I'd never owned a mobile phone until I moved to England in 2005, when a cab driver gave me one that he had in a shoebox at his mother's house (that's another story). I quickly learned that to survive in the rough and tumble social world of the UK, I would need to learn to text. I did one handed drills until I could touch-text at 65 words per minute. I learned a lot from my housemate Elle, who could text, cook dinner, and carry on a conversation all at the same time.

You see, the great thing about texts is that you don't have to actually talk to someone to get your message through. This is helpful in loud environments, or when dealing with someone with a very annoying voice (I think that's why my sister started texting). It's a low-commitment form of communication, great for weaseling out of awkward situations, or for trying to get yourself invited along somewhere. It leaves the textee free to ignore the message, allowing them to later claim that they did not receive it in time. That way, they can reject your request without the embarrassment of saying it out loud. This is a potent form of social lubrication, because neither the texter nor the textee wants to have that conversation.

Then there's the paper trail aspect - I'd much rather receive addresses, names, directions, etc in text form. I don't have a great memory, but when it's written in 1's and 0's on my SIM card, I can always refer back to it later.

Sometimes you just don't want a conversation. That's what texts are for. I know there are those of you who self-righteously cling to your no-text mobile plan, whether you claim it's about the money or the lack of dignity in text-based communication. Sirs and Madams, that's fine. Cling to the old ways. But you'll come around, and when you do, you'll curse yourself for missing out on the joys of texting for so long.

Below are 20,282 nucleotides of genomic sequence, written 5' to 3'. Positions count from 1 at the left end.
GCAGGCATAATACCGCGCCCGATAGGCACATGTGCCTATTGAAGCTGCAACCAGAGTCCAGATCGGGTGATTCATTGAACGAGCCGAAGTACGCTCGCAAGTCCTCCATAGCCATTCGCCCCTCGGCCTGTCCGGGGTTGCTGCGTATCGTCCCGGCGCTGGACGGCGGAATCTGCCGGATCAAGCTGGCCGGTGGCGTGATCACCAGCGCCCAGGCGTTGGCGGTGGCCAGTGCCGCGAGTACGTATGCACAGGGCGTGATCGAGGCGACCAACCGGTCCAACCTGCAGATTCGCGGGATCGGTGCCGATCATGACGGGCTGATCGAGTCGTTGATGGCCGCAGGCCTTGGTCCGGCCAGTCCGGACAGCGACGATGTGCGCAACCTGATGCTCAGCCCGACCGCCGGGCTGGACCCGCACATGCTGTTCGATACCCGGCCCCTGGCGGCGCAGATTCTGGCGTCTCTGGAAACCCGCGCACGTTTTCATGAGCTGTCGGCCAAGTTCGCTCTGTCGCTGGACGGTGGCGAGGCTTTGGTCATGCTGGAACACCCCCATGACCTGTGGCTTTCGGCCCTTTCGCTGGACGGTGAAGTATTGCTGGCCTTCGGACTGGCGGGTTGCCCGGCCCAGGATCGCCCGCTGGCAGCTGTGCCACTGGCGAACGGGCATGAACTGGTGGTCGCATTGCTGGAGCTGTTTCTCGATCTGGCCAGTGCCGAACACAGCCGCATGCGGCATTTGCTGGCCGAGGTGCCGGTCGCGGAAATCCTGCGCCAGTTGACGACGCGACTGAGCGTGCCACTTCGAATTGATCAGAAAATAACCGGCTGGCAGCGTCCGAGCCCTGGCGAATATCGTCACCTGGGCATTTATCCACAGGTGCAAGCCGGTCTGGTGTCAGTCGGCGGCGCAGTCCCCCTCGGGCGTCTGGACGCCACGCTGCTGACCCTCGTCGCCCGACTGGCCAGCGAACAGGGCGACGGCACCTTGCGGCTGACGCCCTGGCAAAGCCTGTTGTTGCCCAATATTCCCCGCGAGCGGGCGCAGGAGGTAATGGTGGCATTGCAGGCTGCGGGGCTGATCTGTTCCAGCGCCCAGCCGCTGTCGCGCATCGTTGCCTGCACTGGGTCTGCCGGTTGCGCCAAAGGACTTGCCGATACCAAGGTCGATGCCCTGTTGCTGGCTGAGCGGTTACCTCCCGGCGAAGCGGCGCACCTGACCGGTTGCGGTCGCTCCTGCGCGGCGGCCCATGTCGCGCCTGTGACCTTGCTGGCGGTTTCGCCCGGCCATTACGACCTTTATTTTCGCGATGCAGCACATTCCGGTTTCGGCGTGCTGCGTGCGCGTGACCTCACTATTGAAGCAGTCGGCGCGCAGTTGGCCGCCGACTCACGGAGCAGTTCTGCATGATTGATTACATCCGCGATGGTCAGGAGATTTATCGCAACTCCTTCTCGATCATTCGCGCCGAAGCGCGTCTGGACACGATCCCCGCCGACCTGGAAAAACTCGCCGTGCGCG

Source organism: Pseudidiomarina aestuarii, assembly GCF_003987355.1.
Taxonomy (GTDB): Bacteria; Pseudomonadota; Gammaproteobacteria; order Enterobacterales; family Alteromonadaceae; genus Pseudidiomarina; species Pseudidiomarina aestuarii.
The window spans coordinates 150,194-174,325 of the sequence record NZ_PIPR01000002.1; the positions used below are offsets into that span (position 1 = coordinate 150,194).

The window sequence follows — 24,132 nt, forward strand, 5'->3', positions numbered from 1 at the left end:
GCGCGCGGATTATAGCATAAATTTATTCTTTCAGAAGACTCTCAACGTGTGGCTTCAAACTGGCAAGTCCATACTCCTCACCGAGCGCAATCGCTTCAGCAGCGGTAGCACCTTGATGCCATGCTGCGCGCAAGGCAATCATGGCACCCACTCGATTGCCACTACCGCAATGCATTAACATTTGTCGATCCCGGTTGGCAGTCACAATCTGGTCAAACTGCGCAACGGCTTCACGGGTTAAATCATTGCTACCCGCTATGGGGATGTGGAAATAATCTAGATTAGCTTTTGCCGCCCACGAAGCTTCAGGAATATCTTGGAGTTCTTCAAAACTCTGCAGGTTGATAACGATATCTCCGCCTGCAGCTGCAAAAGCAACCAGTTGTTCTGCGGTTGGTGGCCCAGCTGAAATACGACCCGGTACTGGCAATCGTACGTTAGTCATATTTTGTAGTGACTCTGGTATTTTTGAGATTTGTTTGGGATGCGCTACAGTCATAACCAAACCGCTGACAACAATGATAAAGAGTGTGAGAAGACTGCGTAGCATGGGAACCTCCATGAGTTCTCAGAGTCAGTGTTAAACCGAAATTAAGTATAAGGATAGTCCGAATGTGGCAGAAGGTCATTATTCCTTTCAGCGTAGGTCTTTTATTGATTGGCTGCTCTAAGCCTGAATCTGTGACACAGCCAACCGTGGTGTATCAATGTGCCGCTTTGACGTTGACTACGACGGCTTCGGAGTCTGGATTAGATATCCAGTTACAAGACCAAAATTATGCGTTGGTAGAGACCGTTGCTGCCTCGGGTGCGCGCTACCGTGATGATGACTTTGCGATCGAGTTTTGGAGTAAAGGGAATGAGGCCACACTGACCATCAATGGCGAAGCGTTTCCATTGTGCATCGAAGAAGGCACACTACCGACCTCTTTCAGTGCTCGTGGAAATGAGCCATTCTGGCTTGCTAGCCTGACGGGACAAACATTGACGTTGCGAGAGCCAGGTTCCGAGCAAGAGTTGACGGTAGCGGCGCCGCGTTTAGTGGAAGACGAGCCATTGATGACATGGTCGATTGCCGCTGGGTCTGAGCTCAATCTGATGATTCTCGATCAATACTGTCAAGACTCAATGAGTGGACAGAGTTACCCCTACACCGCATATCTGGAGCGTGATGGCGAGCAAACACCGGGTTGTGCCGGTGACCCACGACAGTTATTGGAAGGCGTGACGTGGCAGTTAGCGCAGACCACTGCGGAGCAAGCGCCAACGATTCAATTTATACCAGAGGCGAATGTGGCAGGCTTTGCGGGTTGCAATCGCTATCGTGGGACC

November 15, 2008

Live webcams XXX !

For the voyeurs in the audience: a box of puppies, live, 24/7.

You're welcome.

Dance dance revolution

I was an awkward teenager. I wish I had some pictures to post, but it's probably best that I don't. I did not know what to do with my long limbs and I was a good foot taller than all the boys at the middle school dances, with the exception of Tom Martin, god bless him, who'd been in love with me since elementary school. (Katie Pfeiffer fever hits early...)

I don't specifically remember the first middle school dance I attended, but it was some time in seventh grade. I went over to Erin Sloup's house after school, along with a few other middle school friends. I specifically remember being instructed where to put arms and feet during slow dances, and Erin showed off a move or two. All dancing was done in a circle. It pretty much stayed that way throughout my years in Seward, NE.

When I went to college, I became friends with a guy I hadn't known well in high school. I went to some concerts with him and some of his other friends. Derek valued dancing highly, at least in part due to the indie band of the day the Dismemberment Plan's admonishment of non-dancers at their shows in the song "Do the Standing Still". He was a great dancer. I generally just tried to do what he did.

Then, sometime in my third year of college, I met Mona. Please see Figure 1, below. Mona was a walking, talking dance party. Where Mona went, a dance party spontaneously broke out around here. She was no hipster; maybe she is now, I don't know, but she wasn't back then. She liked the crazy indie music, yeah, but mostly she just liked to wear crazy clothes and dance like a maniac. Shit, I wish I had a video. She's a pretty talented artist these days, too.


Anyway, if anyone sees me dance all crazy, know that this is where it came from. From Derek and Mona I learned that dancing isn't about doing it right, it's about doing it.

Bonus for the blog faithful (copyright Liz, Halloween 2008):

November 17, 2008

Four horsemen, coming up

When you see pictures like this one, it's easy to understand why God would choose to destroy California first.


(Picture courtesy of BBC, via Teddy.)

November 18, 2008

Tech review: Rhapsody, part deux

I joined the Rhapsody music service a while ago, mostly because I just don't have the energy any more to download music. You hear that, RIAA? You win. You've made it sufficiently inconvenient for me to steal music that I'm willing to pay $12.99 a month to not have to sit through failed downloads and slow searches and the slight possibility of getting my hard drive confiscated.